IMI Interdisciplinary Mathematics InstituteCollege of Arts and Sciences

Why mathematical modeling, computational biology and computer simulation is essential for proper development of organ printing technology

  • Nov. 11, 2009
  • 2:30 p.m.
  • Sumwalt 102

Abstract

Concept of tissue fluidity was introduced in developmental biology by Malcolm Steinberg as integral part of his Differential Adhesion Hypothesis (DAH) almost 50 years ago. DAH have been experimentally proven in silico, in vitro and in vivo. Embryonic tissue and tissue spheroids (cell aggregates) behavior can be approximated as behavior of visco-elastic fluid. There are already several well established technologies for measuring material properties of embryonic microtissue (cell aggregates or tissue spheroids) in vitro using tensiometers or aspiration device. Atomic force microscope was used for study embryonic tissue biomechanics in situ and in vivo. Recent reemerged interest to DAH is partly driven by fast emerging area of mechanobiology or increased recognition of role of mechanical factors in mechanisms of embryonic morphogenesis. Exploring of tissue fluidity in rapidly evolving organ printing technology is another possible reason for growing interest to classic work of Malcolm Steinberg. Mathematical modeling and computer simulation is a powerful tool for study tissue fluidity. It is interesting that classic Glazier and Graner paper about modeling of cell sorting in cell aggregates is more cited then original experimental papers on actual measurement of tissue surface tension. Recent progress in computer simulation or computer-aided visualization of mathematical models reduce interdisciplinary barriers and makes interaction between experimental developmental biologists from one side and mathematicians, biophysicists and computer scientists on another side much more feasible. Tissue fusion driven by surface tension forces is a ubiquitous phenomenon during embryonic development and it is also a fundamental principle of emerging organ printing technology which could be defined as a layer by layer computer-aided automated additive robotic biofabrication of functional human organs from self-assembling tissue spheroids. Understanding and controlling tissue fusion and fluidity is essential for successful development of organ printing technology. In essence, organ printing technology is an exploration or practical application of concept of tissue fluidity. Designing of "blueprint" for bioprinted human organs is not possible without predictive mathematical modeling and computer simulation of tissue fusion, compaction and remodeling. Initial results demonstrating a feasibility of automated robotic bioprinting of branched segments of intraorgan vascular tree using self-assembling vascular tissue spheroids as well as novel in vitro high throughput quantitative assays for screening tissue maturation factors will be presented. Morphogenesis is one of complex biological process and using only molecular biology and molecular genetics reductionist approach does not guarantee a complete understanding of complexity of embryonic development. It is becoming increasingly obvious that the effective implementation of holistic trans-hierarchical systemic and synthetic approaches in developmental biology such as Systems Biology is impossible without effective employing computational biology. Mechanobiological approach also reflects increasing attention to study of physical mechanisms of morphogenesis based on tracing and visualization of cell and tissue movements, direct and indirect measuring of physical forces and material properties of living tissues. Thus, it is safe to predict that research on "Quantitative Tissue Biology" and "Virtual Tissues" will be integral parts of XXI century Developmental Biology, Tissue Engineering and Regenerative Medicine.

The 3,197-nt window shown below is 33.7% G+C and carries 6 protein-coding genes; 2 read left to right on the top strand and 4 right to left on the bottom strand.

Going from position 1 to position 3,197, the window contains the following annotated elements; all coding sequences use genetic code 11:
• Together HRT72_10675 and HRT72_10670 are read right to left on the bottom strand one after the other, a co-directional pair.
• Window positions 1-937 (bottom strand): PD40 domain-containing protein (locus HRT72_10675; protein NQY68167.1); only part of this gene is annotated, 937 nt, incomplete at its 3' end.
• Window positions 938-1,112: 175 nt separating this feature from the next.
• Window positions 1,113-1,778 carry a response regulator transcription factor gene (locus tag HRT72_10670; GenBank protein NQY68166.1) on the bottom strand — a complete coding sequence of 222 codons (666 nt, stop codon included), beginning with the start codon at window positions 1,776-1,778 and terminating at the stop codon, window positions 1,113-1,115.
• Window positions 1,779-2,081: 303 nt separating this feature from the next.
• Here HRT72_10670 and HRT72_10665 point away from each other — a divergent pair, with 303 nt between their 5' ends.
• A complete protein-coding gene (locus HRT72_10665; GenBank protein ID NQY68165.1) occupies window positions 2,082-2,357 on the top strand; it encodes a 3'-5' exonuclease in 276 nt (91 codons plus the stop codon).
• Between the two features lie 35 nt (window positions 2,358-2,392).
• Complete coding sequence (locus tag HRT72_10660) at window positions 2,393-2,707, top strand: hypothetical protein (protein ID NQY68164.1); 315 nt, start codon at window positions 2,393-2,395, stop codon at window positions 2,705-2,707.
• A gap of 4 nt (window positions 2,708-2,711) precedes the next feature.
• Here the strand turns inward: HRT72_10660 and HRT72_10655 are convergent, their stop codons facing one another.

© Interdisciplinary Mathematics Institute | The University of South Carolina Board of Trustees | Webmaster
USC